7 Fitness Tests Every Man Should Do

Test #5
Assume a pushup position with your hands directly below your shoulders, your feet hip-width apart, your weight resting on your hands and toes, and your body in a straight line from neck to ankles. Lower your body until your chest is about an inch above the floor, pause for 1 second (this is essential), and then return to the starting position. Complete as many consecutive pushups as you can while maintaining strict form.

The Scorecard
Below average fewer than 15 pushups
Average 16 to 29 pushups
Above average 30 to 44 pushups
MH Fit 45+ pushups

Reach the Next Level

You can boost your pushup performance by doing just two workouts a week, Rooney says. The first day, do 6 sets of 10 pushups: two sets using regular form, two sets with your feet elevated on a bench, and two sets with your hands close together. Rest two minutes between sets.

The second day, do three sets of 20 to 25 pushups (or as many as you can), resting 90 seconds between sets. After the three sets, rest for three to five minutes, and then do one set of as many pushups as you can.

Retake the test after eight weeks.

Part Two: Upper Body
Just as the bench press has replaced the pushup in many exercise programs, so has the lat pulldown replaced the chinup. And that's a shame. Both exercises hit the featured muscles in the upper and middle back—the lats, lower trapezius, and rear deltoids—but the chinup goes lower and deeper. Because you're hanging from a bar rather than sitting on a padded seat, you force muscles in your middle back to work with the muscles in your hips and lower back to keep your spine in a safe position. "Chinups are a great test of upper-body strength and endurance, core stability, and spinal stabilization," Cosgrove says. Pulldowns are certainly easier, but as with so many things in life, limited effort produces limited rewards.

Test #6
Grab a chinup bar using a shoulder-width, underhand grip. Hang at arm's length. Pull your chest up to the bar, pause for 1 second, and then slowly lower your body back to the starting position and repeat. A repetition counts only if you start from a dead hang with your arms straight.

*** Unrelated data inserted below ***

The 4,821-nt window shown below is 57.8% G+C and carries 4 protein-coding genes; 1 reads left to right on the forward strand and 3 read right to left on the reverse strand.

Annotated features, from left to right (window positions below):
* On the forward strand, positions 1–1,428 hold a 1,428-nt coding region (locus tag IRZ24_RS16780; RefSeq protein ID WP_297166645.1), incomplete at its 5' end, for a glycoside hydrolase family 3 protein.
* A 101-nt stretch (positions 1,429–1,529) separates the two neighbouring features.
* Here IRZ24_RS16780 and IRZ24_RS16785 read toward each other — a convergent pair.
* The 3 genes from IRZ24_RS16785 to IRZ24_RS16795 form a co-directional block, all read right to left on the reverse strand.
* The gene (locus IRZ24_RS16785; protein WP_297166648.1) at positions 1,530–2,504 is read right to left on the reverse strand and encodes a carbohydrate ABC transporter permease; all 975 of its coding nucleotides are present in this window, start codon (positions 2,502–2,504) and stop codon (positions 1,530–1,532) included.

The Scorecard
Below average fewer than 3 chinups
Average 3 to 7 chinups
Above average 8 to 10 chinups
MH Fit over 10 chinups

Reach the Next Level

Cosgrove recommends doing this routine twice a week: Start with half the number of chinups you were able to complete in the test (round up to the nearest whole number), and do three or four sets in each workout. So if you did 5 or 6 in the test, you'll do sets of three. Rest 90 seconds between sets. Each week, cut 15 seconds from your rest period. That means in week 7 you'll do one continuous set of as many chinups as you can. Whatever that total is, it'll be much bigger than the number of chinups you completed in the test.

Part Three: Cardio
No movement is more fundamental to human survival. Yet running is still misunderstood by many. Most of us know that running is an aerobic activity, meaning that we use oxygen to release the fuel we need to keep moving forward. (Sprints, on the other hand, are anaerobic; you're working too fast for your muscles to use oxygen, so you have to rely on chemicals within your muscles to provide energy.) But it's also a test of the endurance of your muscles themselves, says Joe Dowdell, C.S.C.S., owner of Peak Performance in New York City. A champion swimmer, for example, might have off-thechart aerobic capacity in the pool, but on the road he's no better than the rest of us unless he also conditions his legs to pound the pavement.

The mile run tests you in both areas. You need aerobic fitness to complete the distance in a reasonable time, and you need muscular fitness to ensure that your legs keep going.

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